A few weeks ago, the Weightless blog published an interview with Susan Schulherr, author of EATING DISORDERS FOR DUMMIES, in which she explains the distinction between a symptom cop—someone who tries to control your symptoms—and a truly supportive friend or family member. The interview, of course, focuses on eating disorders, but it got me thinking about how to best offer support to a spouse with any type mental illness.
Being in recovery for an eating disorder myself, and being married to a man with bipolar disorder, I have experience with this issue from both sides of the fence. Interestingly, when I was in the thick of my illness—bingeing and purging multiple times a day—I didn’t think I’d recover unless I was being monitored/controlled by a symptom cop.
I daydreamed about getting locked up on eating disorder ward, joining the army, even going to jail—all because I imagined that in those places, finally, with someone else dictating what and when and how much I ate, I would lose weight and be okay.
At one point, I tried to enlist my mother as a symptom cop. I told her that having sweet foods in the house was bad for me. She understood, and stopped buying them. Of course, that pissed me off, and in the end, it only served to reinforce my sneaky behavior around food.
In my experience, relying on someone else to fix you never works.
When it’s your spouse who suffers from a mental illness, however, it’s hard to remember this fact.
It’s natural, I think, when you’re a witness to something as out of control as a spouse’s psychotic episode (or suicidal depression, extreme mania, severe bulimia, or whatnot) to want to impose some measure of normalcy. Taking charge of your partner’s recovery may feel like the only thing you can do to get your lives back on track.
When my husband became psychotic, I wanted to fix him. I could see where his thinking was strange, and I wanted to straighten it out. When I tried to explain to him that he was delusional, it only increased his anxiety and made him more eager to explain why his delusions were, in fact, real.
Fortunately, he went to the hospital and was put on antipsychotics. When he came home, though, I wanted to keep him on his medications, keep him going to therapy, and make sure he knew that he wasn’t misunderstood; he was ill.
For a time, I handed him his pills and watched him swallow them. One day, shortly after he was released from the hospital, he said he wanted to drive himself to his therapy appointment. I agreed, and then secretly followed him in our other car to make sure he had actually gone.
When he returned to work two months after his hospitalizations, I fantasized about how great it would be if his company could just set up a little work area for me, where I could read and write and be on hand in case John needed me. (I didn’t act on this fantasy, though, thank God!) His first day back, I insisted on driving him and picking him up, in case he was too tired to do it himself.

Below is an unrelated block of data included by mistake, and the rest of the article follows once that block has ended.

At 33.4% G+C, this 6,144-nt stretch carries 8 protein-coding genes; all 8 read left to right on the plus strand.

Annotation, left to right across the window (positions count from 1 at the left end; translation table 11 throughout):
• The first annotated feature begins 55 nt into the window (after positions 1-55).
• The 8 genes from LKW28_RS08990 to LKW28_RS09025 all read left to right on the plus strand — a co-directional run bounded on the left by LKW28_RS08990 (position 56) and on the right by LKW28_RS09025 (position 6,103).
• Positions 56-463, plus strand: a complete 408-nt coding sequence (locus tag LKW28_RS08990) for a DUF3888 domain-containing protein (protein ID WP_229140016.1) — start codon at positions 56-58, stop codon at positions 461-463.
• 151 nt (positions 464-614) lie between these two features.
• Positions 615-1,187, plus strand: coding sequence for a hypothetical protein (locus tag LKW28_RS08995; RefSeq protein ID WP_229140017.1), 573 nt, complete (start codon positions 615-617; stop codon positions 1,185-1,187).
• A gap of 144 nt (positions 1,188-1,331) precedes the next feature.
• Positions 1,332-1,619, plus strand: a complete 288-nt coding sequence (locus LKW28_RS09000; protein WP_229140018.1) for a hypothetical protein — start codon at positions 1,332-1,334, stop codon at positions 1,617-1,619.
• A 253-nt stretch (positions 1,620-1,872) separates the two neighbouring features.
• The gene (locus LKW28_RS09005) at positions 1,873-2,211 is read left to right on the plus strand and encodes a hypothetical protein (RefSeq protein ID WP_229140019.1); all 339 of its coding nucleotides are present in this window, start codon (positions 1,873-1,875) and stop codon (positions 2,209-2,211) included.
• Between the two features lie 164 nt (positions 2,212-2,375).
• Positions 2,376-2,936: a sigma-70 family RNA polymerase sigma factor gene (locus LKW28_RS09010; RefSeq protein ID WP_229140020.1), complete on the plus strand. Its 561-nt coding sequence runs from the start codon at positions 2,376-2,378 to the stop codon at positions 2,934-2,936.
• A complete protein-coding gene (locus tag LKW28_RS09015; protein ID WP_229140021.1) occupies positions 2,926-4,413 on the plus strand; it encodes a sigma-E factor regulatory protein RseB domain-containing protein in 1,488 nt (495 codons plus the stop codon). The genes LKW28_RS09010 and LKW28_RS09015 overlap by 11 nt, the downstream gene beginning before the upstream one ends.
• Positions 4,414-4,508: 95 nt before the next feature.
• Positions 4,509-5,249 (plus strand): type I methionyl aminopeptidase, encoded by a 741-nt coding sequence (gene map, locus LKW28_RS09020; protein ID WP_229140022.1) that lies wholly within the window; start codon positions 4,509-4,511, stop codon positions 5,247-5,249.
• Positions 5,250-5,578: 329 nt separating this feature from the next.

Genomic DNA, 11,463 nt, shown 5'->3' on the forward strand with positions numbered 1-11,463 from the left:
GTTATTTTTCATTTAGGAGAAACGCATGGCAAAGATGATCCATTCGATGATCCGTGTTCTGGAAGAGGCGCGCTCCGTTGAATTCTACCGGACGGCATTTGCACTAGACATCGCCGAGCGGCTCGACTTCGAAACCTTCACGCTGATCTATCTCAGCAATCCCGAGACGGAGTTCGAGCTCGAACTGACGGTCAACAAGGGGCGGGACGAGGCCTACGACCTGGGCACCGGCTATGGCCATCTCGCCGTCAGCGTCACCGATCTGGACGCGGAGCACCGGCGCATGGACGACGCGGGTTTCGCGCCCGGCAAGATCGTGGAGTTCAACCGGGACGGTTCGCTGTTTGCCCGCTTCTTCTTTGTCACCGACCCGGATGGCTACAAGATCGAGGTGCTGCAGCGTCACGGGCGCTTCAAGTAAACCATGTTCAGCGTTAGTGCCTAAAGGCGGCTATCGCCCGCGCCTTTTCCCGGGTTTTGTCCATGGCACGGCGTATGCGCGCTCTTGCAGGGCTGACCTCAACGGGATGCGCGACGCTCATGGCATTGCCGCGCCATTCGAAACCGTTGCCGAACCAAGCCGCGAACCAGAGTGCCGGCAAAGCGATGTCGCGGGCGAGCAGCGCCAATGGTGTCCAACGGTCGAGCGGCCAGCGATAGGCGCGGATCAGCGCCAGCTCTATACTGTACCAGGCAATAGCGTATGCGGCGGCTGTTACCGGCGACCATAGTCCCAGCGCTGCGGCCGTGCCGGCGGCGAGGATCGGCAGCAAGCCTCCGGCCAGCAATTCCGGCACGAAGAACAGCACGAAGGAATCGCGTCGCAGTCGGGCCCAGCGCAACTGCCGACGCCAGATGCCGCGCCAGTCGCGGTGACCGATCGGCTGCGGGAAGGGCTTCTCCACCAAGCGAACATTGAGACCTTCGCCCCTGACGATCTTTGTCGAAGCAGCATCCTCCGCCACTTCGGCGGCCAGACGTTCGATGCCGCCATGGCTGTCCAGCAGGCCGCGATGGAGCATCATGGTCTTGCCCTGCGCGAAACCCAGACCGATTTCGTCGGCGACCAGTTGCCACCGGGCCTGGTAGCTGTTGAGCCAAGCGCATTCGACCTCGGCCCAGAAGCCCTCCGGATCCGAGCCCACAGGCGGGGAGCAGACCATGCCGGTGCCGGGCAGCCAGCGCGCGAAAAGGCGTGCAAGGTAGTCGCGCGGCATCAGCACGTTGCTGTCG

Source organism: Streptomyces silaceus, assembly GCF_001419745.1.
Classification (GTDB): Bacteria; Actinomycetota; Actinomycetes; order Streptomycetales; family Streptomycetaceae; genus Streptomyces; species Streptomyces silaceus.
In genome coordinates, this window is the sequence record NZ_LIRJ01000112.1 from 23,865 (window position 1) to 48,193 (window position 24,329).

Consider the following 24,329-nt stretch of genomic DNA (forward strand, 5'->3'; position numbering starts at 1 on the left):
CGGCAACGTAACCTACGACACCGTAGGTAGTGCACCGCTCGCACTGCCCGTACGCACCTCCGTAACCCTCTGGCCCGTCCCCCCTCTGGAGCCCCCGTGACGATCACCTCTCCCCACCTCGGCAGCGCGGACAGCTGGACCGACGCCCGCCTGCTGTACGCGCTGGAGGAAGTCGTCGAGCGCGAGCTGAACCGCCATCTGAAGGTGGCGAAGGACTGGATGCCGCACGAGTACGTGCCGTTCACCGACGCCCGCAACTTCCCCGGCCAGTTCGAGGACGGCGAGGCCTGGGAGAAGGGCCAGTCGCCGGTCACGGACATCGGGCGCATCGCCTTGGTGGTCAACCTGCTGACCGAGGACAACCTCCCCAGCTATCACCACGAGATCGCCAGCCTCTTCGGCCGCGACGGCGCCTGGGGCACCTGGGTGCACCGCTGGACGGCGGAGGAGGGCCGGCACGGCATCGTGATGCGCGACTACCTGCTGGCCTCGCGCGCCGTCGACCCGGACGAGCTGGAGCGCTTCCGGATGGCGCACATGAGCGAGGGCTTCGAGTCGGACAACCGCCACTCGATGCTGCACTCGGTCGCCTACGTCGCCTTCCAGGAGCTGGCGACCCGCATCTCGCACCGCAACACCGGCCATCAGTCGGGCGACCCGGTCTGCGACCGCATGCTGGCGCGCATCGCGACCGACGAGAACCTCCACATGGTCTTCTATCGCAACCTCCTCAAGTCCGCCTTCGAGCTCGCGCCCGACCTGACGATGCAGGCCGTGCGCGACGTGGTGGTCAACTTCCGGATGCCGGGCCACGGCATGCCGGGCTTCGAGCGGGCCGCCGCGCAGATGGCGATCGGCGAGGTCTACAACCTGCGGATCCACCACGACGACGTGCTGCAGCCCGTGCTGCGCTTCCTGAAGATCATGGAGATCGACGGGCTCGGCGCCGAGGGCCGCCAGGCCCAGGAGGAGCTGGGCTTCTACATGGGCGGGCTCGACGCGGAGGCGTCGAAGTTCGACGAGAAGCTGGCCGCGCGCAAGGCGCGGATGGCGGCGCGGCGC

Until very recently, I pestered him at least once a week about keeping up with his mood chart.
I knew I was being controlling, I knew I was being a nag, but I needed to believe that I had some power over his bipolar disorder. I needed to believe that, as long as I was on top of things, our lives wouldn’t once again spin so suddenly, shockingly out of control.
Problem is, when you try to exert control over your husband’s illness, you wrest it away from him.
For a marriage to thrive, you need to be equals. You can’t treat your spouse like a child, even if the consequences of him (or her) not taking those meds, not going to those appointments, or overdoing it at work could be dire.
I’m not talking about times of crisis here. Obviously, someone who’s psychotic or suicidal isn’t going to be able to make rational decisions about his or her care and recovery. But once the crisis has passed, you need to trust your spouse to manage his own recovery. Doing anything else breeds only co-dependency and resentment.
Let your spouse tell you what he needs from you regarding his recovery from mental illness. For me and John, one of the most supportive, helpful things I did in the wake of his hospitalizations was to just treat him like I always had, do the things we always did, and not focus too much on the illness.
Being a symptom cop sends the message that your partner is defined by his illness, and that he’s powerless to recover without your help. Being his wife, however, says that he’s much more than the sum of his symptoms, and that you’re in this together; you’ll figure it out.
I’m grateful that John doesn’t take it upon himself to make sure I’m attending my Twelve Step meetings and calling my sponsor. He knows that those tasks are my responsibility and he has confidence in my ability to take care of myself.
Today, John takes his medications. He also sees a psychiatrist and a therapist. But he doesn’t fill out his mood chart anymore, and I’m okay with that. If he doesn’t think it’s necessary to his recovery, I trust his judgment.
And I have to say, I’m much happier being his wife than being his mommy, or a symptom cop.